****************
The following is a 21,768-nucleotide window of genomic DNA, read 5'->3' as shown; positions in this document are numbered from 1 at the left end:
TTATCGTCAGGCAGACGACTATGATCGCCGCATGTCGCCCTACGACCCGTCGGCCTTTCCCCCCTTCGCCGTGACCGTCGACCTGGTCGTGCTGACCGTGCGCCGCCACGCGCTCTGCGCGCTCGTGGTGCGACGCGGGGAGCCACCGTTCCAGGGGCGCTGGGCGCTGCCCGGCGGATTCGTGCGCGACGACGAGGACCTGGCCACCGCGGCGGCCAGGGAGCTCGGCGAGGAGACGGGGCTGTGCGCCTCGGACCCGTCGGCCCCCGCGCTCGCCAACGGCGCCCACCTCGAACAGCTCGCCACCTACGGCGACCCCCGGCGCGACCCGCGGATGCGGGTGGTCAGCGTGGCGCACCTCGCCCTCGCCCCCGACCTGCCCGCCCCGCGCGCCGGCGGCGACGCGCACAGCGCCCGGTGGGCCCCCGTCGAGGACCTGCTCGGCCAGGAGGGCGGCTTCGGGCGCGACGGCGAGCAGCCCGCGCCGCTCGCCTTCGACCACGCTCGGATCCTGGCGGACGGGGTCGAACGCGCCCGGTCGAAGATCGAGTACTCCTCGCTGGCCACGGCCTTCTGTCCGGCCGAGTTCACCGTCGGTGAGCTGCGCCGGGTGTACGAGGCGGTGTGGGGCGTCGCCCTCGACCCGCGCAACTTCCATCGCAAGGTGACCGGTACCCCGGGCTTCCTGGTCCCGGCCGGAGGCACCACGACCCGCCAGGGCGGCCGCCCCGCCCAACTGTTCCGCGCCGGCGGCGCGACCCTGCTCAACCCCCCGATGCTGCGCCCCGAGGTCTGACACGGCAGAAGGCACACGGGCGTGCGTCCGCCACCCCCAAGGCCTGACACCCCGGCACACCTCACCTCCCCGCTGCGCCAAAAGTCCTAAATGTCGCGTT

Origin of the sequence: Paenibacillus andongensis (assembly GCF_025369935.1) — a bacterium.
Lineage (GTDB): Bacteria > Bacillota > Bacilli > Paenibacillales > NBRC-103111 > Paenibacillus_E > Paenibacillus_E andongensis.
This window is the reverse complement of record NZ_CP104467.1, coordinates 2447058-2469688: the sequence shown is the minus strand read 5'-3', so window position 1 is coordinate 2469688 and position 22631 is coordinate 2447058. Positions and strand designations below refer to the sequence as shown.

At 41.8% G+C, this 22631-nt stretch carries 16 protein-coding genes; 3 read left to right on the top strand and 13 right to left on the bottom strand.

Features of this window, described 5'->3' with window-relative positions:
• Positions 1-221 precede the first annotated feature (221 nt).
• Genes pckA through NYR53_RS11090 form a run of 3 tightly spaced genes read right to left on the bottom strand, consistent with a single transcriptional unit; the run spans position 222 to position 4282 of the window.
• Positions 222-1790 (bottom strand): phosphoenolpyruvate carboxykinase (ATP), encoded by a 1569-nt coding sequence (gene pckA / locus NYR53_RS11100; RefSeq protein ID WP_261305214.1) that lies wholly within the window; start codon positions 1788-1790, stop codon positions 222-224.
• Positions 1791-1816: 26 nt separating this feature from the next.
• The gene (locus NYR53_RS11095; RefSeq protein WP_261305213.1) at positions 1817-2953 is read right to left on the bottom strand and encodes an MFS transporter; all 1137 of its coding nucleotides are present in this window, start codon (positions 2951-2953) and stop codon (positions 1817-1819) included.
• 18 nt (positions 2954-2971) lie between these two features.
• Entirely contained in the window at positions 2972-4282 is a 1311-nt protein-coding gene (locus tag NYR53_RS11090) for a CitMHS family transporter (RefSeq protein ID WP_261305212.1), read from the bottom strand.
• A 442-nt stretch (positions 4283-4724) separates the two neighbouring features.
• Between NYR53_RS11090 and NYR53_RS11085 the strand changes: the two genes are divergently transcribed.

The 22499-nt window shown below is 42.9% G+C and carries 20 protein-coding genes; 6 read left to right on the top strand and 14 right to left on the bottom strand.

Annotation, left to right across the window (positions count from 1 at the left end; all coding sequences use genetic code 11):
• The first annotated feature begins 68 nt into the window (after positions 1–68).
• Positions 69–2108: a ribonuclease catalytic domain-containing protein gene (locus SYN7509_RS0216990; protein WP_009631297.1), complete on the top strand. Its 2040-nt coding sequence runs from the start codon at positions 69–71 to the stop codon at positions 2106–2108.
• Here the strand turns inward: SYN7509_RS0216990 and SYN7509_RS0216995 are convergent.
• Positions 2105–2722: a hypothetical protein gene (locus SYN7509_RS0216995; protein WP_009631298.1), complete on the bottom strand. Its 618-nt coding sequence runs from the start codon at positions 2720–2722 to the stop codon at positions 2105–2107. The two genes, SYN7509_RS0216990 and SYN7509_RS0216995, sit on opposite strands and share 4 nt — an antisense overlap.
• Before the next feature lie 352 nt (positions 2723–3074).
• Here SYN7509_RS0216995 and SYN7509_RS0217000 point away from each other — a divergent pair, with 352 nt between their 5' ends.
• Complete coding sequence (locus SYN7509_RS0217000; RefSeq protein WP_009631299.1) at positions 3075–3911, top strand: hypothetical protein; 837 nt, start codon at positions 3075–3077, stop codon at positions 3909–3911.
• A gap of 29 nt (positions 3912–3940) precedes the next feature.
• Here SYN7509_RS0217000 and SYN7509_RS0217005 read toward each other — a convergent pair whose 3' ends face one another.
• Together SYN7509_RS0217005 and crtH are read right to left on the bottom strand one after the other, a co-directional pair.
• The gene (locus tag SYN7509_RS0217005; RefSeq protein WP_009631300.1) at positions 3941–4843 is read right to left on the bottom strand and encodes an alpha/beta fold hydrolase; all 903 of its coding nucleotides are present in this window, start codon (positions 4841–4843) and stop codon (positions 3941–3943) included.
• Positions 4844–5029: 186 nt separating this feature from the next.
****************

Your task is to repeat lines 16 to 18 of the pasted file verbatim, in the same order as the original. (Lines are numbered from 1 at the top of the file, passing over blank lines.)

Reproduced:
• Between NYR53_RS11090 and NYR53_RS11085 the strand changes: the two genes are divergently transcribed.

The 22499-nt window shown below is 42.9% G+C and carries 20 protein-coding genes; 6 read left to right on the top strand and 14 right to left on the bottom strand.

Annotation, left to right across the window (positions count from 1 at the left end; all coding sequences use genetic code 11):